In September 1977, the TV sitcom “Happy Days” had über-hip Fonzie, clad in leather jacket and swimshorts, water-ski over a shark to prove his mettle—and at that moment even diehard fans knew that the show was past its prime. They were right. After that episode, ratings plummeted, and the expression “Jumping the Shark” was born. When a TV show, or anything else, jumps the shark, you know it’s on its way out.
Our question this month: Have any of your software development practices jumped the shark?
For example, are there boundaries around people’s roles? Some organizations tend to confine people to roles such as developer, architect, business analyst, user experience expert, database administrator, network administrator, project manager, tester and quality assurance analyst. Deliverables are role-focused, and cross-fertilization is discouraged or even prohibited. Among the worst effects of role-boundary-itis is handovers: Each player focuses on a discrete deliverable, throwing it over the wall from one “role” to the next.
Agile and lean methods challenge role segmentation. Just as in the early 1990s, product development using cross-functional “heavyweight teams” boosts design and development efficiencies and productivity. These methods aim toward a delivery team focused on the goal, not the role. Many times we’ve seen how adopting a tester mindset increases a team’s ability to explore requirements, how looking at a project through the eyes of an architect helps businesspeople reduce risk and increase quality, or how channeling a business analyst helps avoid costs and protect revenue.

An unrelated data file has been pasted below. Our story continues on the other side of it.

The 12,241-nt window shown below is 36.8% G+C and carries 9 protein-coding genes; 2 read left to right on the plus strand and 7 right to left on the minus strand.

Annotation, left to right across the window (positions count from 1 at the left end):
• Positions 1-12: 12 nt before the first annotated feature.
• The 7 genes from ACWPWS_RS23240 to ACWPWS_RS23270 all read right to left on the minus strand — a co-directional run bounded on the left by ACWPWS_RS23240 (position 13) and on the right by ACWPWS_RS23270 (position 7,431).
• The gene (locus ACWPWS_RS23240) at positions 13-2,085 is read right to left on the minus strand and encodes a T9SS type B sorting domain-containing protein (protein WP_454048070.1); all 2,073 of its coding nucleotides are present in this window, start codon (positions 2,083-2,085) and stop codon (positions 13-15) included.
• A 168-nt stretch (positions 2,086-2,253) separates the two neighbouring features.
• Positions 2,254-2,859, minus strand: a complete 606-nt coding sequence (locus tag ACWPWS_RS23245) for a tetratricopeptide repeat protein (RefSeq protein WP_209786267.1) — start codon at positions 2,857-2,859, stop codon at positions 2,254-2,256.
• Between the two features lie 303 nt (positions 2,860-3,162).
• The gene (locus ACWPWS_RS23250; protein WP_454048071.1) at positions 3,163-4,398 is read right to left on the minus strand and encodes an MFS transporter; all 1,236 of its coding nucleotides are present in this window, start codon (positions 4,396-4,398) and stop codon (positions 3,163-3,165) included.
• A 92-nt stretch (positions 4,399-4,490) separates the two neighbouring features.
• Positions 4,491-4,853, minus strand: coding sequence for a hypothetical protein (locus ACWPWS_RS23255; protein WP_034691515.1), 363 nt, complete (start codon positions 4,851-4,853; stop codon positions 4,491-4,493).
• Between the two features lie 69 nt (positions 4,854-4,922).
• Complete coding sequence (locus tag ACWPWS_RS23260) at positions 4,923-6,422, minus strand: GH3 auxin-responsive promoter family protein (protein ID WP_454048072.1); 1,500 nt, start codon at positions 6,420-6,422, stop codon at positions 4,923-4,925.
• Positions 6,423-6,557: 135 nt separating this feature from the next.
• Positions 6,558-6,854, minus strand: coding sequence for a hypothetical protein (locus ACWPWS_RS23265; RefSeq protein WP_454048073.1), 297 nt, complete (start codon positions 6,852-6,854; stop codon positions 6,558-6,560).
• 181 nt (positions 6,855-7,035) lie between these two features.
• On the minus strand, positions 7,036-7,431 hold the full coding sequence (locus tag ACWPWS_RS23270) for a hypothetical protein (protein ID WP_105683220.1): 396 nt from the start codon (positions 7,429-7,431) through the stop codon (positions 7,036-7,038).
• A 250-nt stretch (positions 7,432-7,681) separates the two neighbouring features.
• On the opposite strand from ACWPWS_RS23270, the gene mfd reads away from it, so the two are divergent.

Or maybe your team has jumped the documentation shark. Is the documentation you create truly valuable for its consumers? Is it both usable and useful?
Do your development practices focus on projects, rather than products and portfolios? For your business partners, the value of the software you create doesn’t come from project completion but from delivering business value.
Hit the pause button
Stop and consider. Hold a team retrospective session and take a close look at your last two or three efforts—or even one that’s going on now. Seek feedback from your team members and business partners.
What are you doing well? Those are practices to leverage.